The historic obelisk that marked a crossroads of the Ozark Trail near Stroud, Oklahoma, recently was cleansed of graffiti.
The Oklahoma Route 66 Association stated in a Facebook post Friday:
The Ozark Trail obelisk near Stroud, OK has long been marred by graffiti. Thanks to the efforts of Route 66 enthusiast Sam Murray, the old pillar stands clean and refreshed. It doesn’t take much to have an impact for the good of the road and the thousands of visitors that come through each year.
People asked how the obelisk was cleaned. Association president Rhys Martin stated in a comment:
After consulting with the National Park Service, it was determined that the options available at the time for stripping the old paint could’ve lead to further deterioration of the concrete. So it was a simple paint-over operation with water-based, breathable exterior paint.
The old Ozark Trail ran from St. Louis to El Paso, Texas, or Santa Fe, New Mexico, from 1913 to 1925. Much of that path served as a precursor to U.S. 66 that was established in 1926.
According to a 2010 story in the Plainview Daily Herald in Texas, seven of 21-foot-tall concrete obelisks that helped guide travelers down the Ozark Trail survive.
In 1913, organization founder and Arkansas resort owner William Hope “Coin” Harvey suggested erecting “white pillars bearing the inscription ‘Ozark Trails.’ ”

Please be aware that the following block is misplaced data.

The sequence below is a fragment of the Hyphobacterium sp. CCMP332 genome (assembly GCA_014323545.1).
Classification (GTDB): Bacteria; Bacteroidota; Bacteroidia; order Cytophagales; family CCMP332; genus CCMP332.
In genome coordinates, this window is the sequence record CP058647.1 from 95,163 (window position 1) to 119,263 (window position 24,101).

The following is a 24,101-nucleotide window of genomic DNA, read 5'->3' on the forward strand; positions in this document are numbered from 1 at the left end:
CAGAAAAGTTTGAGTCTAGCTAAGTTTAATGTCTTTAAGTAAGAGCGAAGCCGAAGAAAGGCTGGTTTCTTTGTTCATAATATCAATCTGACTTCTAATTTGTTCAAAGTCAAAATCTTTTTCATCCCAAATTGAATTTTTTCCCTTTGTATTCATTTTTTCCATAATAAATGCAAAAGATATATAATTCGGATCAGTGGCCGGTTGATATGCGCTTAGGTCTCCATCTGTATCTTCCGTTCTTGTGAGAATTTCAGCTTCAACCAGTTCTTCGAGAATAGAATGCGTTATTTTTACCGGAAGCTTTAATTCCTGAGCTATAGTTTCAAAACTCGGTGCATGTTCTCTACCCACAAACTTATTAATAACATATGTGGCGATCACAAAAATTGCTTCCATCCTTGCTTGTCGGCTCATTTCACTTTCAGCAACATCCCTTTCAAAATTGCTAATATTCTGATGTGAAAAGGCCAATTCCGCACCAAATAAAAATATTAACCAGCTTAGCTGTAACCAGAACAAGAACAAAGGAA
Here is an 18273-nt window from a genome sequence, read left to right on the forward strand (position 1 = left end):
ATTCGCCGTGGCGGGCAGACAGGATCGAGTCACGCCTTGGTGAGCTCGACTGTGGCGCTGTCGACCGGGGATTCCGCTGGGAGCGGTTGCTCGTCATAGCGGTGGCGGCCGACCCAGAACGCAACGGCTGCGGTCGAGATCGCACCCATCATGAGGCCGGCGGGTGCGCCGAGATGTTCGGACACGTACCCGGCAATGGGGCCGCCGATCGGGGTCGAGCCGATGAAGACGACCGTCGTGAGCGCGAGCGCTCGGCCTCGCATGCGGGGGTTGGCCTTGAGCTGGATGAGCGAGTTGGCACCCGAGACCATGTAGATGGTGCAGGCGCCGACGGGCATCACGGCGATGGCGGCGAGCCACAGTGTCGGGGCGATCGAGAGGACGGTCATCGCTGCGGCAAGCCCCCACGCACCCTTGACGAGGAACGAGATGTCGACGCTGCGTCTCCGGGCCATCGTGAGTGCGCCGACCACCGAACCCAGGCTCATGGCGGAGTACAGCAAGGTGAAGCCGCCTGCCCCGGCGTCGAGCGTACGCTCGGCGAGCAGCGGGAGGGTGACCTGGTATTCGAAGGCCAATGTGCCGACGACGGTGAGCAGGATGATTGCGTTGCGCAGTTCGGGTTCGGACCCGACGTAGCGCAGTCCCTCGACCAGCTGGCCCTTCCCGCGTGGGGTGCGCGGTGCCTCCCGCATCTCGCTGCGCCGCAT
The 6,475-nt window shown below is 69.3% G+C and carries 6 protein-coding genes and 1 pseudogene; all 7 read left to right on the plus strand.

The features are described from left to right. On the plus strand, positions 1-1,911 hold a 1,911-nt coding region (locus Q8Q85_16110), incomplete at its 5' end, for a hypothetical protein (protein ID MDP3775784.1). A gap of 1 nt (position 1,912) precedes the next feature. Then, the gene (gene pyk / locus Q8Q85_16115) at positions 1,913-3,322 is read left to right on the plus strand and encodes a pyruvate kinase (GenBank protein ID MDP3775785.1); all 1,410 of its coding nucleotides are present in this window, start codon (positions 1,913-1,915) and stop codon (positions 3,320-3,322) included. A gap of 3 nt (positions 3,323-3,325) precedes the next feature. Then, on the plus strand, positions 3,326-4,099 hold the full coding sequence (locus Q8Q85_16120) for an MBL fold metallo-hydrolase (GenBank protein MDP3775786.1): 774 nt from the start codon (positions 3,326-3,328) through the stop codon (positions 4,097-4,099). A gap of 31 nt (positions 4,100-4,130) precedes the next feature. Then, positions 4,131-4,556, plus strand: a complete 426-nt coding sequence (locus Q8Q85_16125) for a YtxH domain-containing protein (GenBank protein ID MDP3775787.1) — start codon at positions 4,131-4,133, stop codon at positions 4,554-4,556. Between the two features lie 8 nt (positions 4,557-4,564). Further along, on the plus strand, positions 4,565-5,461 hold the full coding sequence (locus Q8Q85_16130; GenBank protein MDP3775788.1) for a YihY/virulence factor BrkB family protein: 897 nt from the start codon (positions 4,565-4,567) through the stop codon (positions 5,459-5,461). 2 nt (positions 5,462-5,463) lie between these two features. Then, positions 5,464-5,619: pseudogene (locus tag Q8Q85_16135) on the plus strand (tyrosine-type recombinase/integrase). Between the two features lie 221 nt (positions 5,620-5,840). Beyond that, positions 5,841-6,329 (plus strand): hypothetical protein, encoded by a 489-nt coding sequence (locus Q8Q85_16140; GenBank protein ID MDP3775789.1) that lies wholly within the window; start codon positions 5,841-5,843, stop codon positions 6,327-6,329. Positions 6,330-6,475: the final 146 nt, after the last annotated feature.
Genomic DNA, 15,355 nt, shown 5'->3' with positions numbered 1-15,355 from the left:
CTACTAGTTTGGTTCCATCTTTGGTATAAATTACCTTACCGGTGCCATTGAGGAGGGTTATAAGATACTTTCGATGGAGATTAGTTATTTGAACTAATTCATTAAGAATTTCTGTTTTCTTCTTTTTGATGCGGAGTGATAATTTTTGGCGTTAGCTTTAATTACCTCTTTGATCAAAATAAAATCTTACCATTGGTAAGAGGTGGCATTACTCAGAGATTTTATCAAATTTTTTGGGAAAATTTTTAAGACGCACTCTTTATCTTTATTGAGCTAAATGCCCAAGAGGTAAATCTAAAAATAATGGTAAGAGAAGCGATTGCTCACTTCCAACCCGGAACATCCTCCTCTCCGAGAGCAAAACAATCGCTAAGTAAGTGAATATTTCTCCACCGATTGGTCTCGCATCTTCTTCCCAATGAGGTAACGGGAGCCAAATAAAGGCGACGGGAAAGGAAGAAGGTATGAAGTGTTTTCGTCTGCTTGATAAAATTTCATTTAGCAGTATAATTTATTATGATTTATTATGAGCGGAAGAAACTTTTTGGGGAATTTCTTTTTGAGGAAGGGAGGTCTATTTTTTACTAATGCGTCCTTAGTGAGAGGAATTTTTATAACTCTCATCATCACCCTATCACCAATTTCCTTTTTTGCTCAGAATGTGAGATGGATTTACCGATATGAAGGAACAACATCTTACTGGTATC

At the group’s 1918 convention, Harvey galvanized his proposal by suggesting that concrete obelisks — four-cornered slender shafts topped by pyramids — be erected at junctions where the Ozark Trails branched and at intersections with major roadways. He initially envisioned a string of 12 large pyramids — from Springfield, Mo., to Romeroville, N.M. (near Las Vegas, N.M.) — where a 50-foot shaft would mark its junction with the historic Santa Fe Trail.
In 1919 the group agreed on a standard design — a tall, tapered concrete shaft resting on a square base and illuminated by five lights. Along two or more sides were painted names and distances of towns along the Ozark Trail.
There are four obelisks in Texas — in Tulia, Tampico, Dimmitt and Wellington. The other Oklahoma one is in Langston. The lone Ozark Trail obelisk in New Mexico is in Lake Arthur.
Alas, nobody seems to know what towns the Stroud obelisk would have pointed to.
You can follow the old Ozark Trail from Davenport, Oklahoma, to the obelisk and on into Stroud. It’s a gravel road, and parts of it seem little-changed from 100 years ago. If you’re on Route 66, a small sign about two miles west of Stroud will direct you to it.
Graffiti vandals may tag the monument again soon. Regardless, it’s worth checking out for a glimpse of roads in the pre-certification era.
(Before-and-after image of the Ozark Trail obelisk near Stroud, Oklahoma, by the Oklahoma Route 66 Association via Facebook)